Taking a bite out of Apple
By Norm Johnston, Mindshare
Apple has recently been under intense pressure as competitors, particularly Google and Samsung, continue to gain market share by introducing new and highly competitive products. As a result Apple’s share price has dropped and its stock market value has tumbled by 40%. Has the post-Job’s Apple finally lost its shine?
Given that the early adoption phase for smartphone, tablets, and phablets is now over in many markets, it should come as no surprise that Google’s Android OS is gaining share as HTC, LG, Motorola and others battle over the mass market audience, which has never been Apple’s natural customer base.
Apple’s business has been built on a disruptive smaller volume, larger value approach compared to Google’s larger volume, lower margin formula. Apple’s strategy is threefold: 1) create brilliant and connected products in a largely closed ecosystem; 2) appeal to early adopters and latent followers with enough cash to pay for expensive devices; 3) squeeze incremental revenue through services, applications, and to a lesser extent advertising. To put things in perspective, consider that Apple makes a $368 profit for each iPhone while Google makes roughly $10 per phone. Furthermore, Apple makes 30% from sales of iTunes applications compared to Google’s measly 5%. Sustaining such margins was always going to be difficult; Apple’s most recent Q2 2013 results indicate that even with decent sales of iPhone and iPads, the company suffered a YoY quarterly drop in net profit to $9.5bn compared with $11.6bn last year.
Apple’s CEO Tim Cook hinted this week that Apple has some big plans for Q3 and a solid line-up for 2014. Apple’s relative silence during its recent stock price plummet may in fact indicate a quiet confidence in its future product releases. Of course it doesn’t hurt to have a massive cash reserve of $137bn to weather the storm. The key question is what are those Q3 and 2014 plans?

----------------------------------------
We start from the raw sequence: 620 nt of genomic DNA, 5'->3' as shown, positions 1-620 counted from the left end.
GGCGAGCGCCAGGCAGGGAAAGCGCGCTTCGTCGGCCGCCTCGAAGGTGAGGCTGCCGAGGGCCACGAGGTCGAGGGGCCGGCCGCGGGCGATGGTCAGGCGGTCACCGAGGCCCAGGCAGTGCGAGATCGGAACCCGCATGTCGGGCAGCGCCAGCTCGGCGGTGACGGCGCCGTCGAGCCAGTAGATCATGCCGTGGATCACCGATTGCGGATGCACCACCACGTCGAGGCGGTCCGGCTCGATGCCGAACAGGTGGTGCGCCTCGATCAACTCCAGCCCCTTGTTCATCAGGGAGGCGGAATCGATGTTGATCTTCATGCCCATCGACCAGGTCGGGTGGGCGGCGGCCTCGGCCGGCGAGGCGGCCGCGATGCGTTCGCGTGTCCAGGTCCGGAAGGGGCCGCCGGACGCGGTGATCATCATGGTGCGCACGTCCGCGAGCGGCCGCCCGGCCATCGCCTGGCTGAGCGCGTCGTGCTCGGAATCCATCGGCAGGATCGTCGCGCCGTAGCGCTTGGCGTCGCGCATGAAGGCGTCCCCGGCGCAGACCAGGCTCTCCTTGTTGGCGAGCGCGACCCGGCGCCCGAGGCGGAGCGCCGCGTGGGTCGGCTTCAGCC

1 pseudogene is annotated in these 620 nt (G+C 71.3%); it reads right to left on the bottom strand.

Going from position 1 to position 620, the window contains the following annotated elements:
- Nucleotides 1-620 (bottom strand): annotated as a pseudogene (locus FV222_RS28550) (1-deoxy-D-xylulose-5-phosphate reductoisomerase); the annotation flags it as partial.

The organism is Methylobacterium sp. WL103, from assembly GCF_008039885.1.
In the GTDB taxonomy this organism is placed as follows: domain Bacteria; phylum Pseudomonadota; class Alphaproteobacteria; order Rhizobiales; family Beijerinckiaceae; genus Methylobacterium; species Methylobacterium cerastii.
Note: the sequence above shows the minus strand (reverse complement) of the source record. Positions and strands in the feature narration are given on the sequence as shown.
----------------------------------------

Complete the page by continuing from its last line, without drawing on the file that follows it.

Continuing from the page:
Speculation is rife that Apple, while still iterating and improving on its existing product portfolio, has moved on to the next big thing and is quietly preparing to disrupt yet another industry. Pundits have long speculated that Apple is due to launch its own TV set, a highly cluttered and competitive market with tough margins and all kinds of broadcasting and content legal challenges. However, the TV set remains the one screen in a multi-screen ecosystem where Apple doesn’t fully play (note: the current Apple TV product has an Apple EPG and streaming ability to your existing TV). Don’t bet against Apple redefining the TV experience.
A second area of speculation is an iWatch wristband; the long-mooted Dick Tracey phone watch may actually be functioning somewhere in an Apple lab. An Apple watch would capitalize on the recent wearable tech craze (Jawbone, Nike Fuelband, Google Glass) and could port iTunes content, Siri, Facetime, and of course your phone to your wrist. It’s the type of disruptive, jaw-dropping product Steve Jobs would have loved.
On the other hand, Apple may be preparing to simply improve its iOS experience, and unleash new, graphene-powered, memory-boosted iPhones and iPads. With Samsung’s new Galaxy S4 giving Apple a run for its money, an upgrade beyond recent releases may be necessary to defend its share.
Apple has excelled in disrupting and defining industries with its technology. CEO Tim Cook has hinted something is on the way; Steve Jobs may have planned a few more surprises for us. Stay tuned.